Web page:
House of Lords in dire need of reform – ‘Self-evident’ upper chamber too bloated
Nigel Farage discusses Reform UK party policies
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It comes in reference to Prince Philip once claiming the House of Commons and Lords were too bloated during a trip to Ghana in 1999. During the visit, the Duke of Edinburgh was told that the country’s parliament only had 200 MPs, to which he famously responded: “That’s about the right number.
“We have 650 and most of them are a complete bloody waste of time.”
The former UK Prime Minister who was close to The Queen and Royal Family said he found himself aligned with the Duke’s apparent view on the matter.
Speaking on BBC Andrew Marr, Sir John said: “I rather agree with him about the number of MPs.
“I think there are too many, and there’s certainly far too many in the Lord’s. I think that is self-evident.”
Critics claim the upper house which has around 800 members has become bloated and expensive to fund with a daily allowance for members sitting at £323 per day, although this has been temporarily halved due to the COVID-19 pandemic.
Prime Minister Boris Johnson also appointed 52 new peers in 2020 which included former MEP Daniel Hannan, and Chair of Keir Starmer’s leadership campaign Jennifer Chapman.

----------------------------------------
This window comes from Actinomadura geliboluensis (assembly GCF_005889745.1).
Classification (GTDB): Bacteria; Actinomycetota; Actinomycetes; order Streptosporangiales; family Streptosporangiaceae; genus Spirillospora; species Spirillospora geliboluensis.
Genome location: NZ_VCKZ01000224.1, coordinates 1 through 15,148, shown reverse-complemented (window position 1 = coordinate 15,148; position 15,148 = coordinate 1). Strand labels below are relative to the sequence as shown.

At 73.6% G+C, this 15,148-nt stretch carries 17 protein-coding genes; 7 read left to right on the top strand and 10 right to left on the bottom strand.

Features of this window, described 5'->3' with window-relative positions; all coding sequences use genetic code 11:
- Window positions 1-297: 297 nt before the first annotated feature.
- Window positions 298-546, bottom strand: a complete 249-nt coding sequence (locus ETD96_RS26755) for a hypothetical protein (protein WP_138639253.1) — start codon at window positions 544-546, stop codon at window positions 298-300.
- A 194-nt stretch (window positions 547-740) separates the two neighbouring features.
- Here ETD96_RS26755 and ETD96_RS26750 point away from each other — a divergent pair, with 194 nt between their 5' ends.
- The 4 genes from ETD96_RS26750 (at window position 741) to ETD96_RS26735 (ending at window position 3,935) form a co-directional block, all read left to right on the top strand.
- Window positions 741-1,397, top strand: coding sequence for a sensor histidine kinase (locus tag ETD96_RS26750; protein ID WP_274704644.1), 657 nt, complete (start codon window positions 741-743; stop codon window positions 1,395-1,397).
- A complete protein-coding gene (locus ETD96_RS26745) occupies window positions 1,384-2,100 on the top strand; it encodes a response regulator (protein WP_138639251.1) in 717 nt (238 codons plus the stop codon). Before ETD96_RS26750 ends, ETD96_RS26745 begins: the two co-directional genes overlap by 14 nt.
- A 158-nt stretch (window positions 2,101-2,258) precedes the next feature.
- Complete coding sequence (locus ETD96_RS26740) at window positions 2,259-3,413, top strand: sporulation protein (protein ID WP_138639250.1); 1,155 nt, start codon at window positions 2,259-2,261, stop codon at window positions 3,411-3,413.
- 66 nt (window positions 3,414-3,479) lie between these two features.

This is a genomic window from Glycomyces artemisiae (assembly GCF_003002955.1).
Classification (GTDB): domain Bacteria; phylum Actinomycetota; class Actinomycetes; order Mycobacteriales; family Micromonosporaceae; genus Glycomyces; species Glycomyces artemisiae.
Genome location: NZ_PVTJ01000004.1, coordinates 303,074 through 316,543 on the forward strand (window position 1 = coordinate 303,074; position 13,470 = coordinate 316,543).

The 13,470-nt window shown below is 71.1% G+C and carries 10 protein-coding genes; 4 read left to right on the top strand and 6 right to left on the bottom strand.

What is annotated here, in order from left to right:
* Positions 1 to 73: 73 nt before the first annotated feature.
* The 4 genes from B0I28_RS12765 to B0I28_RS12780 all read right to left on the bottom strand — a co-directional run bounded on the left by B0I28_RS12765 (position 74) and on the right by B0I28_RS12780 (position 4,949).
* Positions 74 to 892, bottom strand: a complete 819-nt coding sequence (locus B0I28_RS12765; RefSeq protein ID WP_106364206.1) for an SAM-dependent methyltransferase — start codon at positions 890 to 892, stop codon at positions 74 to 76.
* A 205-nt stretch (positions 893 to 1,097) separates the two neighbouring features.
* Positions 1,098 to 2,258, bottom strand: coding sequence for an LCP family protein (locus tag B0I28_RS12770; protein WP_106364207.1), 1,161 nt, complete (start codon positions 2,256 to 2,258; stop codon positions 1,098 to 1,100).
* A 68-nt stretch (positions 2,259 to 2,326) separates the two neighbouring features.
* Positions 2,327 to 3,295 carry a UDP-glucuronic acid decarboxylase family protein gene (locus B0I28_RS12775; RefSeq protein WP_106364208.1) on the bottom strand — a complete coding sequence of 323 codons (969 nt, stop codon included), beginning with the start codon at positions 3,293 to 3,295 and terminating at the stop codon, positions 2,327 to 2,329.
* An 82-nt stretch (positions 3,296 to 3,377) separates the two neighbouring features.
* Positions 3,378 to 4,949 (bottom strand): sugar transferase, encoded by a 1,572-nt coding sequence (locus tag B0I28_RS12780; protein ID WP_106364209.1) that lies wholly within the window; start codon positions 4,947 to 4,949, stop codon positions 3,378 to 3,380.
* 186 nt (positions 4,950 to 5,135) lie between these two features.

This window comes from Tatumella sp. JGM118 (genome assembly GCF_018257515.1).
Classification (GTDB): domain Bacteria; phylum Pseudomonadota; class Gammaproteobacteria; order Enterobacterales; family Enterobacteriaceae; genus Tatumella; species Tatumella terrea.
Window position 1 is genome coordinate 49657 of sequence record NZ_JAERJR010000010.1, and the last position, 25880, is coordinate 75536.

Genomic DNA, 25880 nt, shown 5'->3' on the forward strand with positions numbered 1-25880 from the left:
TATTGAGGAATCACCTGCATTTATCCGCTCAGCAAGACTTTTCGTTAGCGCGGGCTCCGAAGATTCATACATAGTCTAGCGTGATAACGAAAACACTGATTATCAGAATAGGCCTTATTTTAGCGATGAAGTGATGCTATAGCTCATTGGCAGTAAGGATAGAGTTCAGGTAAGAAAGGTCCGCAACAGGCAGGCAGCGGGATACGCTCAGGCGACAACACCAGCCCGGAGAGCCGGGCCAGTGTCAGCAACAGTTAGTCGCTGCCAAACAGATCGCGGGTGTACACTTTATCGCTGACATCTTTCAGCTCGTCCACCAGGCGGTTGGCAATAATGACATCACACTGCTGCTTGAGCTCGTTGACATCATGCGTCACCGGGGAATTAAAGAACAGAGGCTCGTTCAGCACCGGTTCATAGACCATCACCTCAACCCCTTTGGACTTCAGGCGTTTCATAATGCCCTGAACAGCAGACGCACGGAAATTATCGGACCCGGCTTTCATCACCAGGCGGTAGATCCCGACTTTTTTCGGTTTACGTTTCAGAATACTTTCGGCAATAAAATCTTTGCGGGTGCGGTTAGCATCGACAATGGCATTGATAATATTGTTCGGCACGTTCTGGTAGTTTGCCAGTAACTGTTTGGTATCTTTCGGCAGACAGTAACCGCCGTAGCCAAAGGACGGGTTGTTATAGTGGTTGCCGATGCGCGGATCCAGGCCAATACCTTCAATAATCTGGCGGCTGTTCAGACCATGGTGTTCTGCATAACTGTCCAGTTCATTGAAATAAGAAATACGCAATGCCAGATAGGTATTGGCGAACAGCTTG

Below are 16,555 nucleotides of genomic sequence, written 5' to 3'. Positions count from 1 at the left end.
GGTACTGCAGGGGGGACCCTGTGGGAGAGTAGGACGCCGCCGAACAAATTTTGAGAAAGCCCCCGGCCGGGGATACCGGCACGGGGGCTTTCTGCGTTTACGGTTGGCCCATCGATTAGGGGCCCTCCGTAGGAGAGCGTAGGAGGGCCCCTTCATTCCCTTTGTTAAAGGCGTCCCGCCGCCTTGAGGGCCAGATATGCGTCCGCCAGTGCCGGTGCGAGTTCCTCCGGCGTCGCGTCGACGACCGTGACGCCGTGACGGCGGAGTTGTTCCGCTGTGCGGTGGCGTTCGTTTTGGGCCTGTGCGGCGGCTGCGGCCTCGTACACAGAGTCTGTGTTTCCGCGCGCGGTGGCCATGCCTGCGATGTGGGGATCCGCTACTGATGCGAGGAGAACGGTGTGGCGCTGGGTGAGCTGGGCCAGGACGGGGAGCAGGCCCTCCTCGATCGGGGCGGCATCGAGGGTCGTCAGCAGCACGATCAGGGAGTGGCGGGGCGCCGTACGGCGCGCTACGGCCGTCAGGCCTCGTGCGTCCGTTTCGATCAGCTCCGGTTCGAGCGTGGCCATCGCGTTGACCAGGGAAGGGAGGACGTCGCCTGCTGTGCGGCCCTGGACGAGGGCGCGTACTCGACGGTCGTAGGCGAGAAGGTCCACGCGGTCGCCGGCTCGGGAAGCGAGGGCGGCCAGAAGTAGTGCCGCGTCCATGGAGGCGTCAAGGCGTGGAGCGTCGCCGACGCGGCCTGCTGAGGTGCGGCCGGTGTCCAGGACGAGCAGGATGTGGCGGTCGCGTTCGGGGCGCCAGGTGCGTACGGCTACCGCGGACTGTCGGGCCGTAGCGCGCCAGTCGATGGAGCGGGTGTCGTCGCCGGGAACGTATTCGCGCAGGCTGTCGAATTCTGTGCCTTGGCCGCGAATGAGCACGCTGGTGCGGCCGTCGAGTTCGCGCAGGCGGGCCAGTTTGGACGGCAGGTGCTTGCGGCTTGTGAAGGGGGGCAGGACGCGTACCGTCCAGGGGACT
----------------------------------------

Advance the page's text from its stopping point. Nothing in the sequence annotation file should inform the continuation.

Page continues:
The Scottish Liberal Democrats in partnership with Lib Dem veteran Sir Menzies Campbell also launched a new report calling for sweeping changes to the Chamber.
As part of the Bring Our Country Together report, it is suggested to abolish the unelected chamber and bring democracy to the House of Lords.
The report added of the House of Lords: “The current political system has failed to reflect the diversity of public views and has played a major part in creating the current political crisis.”
Lord Campbell, former leader of the Lib Dems, said: “Our objective is a system of government which allows for the expression of different identities and builds additional influence and strength with cooperation and common purpose; which embraces joint action which is necessary and effective; and is based on proportionality and subsidiarity.
“It is clear that only a settlement based on these principles will strengthen our ties with the other nations of the United Kingdom and maintain a union at peace with itself.”
It comes as two leading members of the Chamber, Baroness Hayter of Kentish Town and Lord Alderdice, who are set to battle it out to become speaker, called for the abolition of hereditary peers.
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A maximum of 92 selected hereditary peers, who gain the status by birthright, are entitled to sit in the House of Lords.
The number was slashed to 92 under sweeping reforms introduced by Labour in 1999 to significantly cut the number of hereditary peers allowed to sit in Parliament’s upper house.
A House of Lords spokesman said the Chamber was a “highly effective and busy Chamber, performing a vital role of improving legislation and holding the Government to account.”
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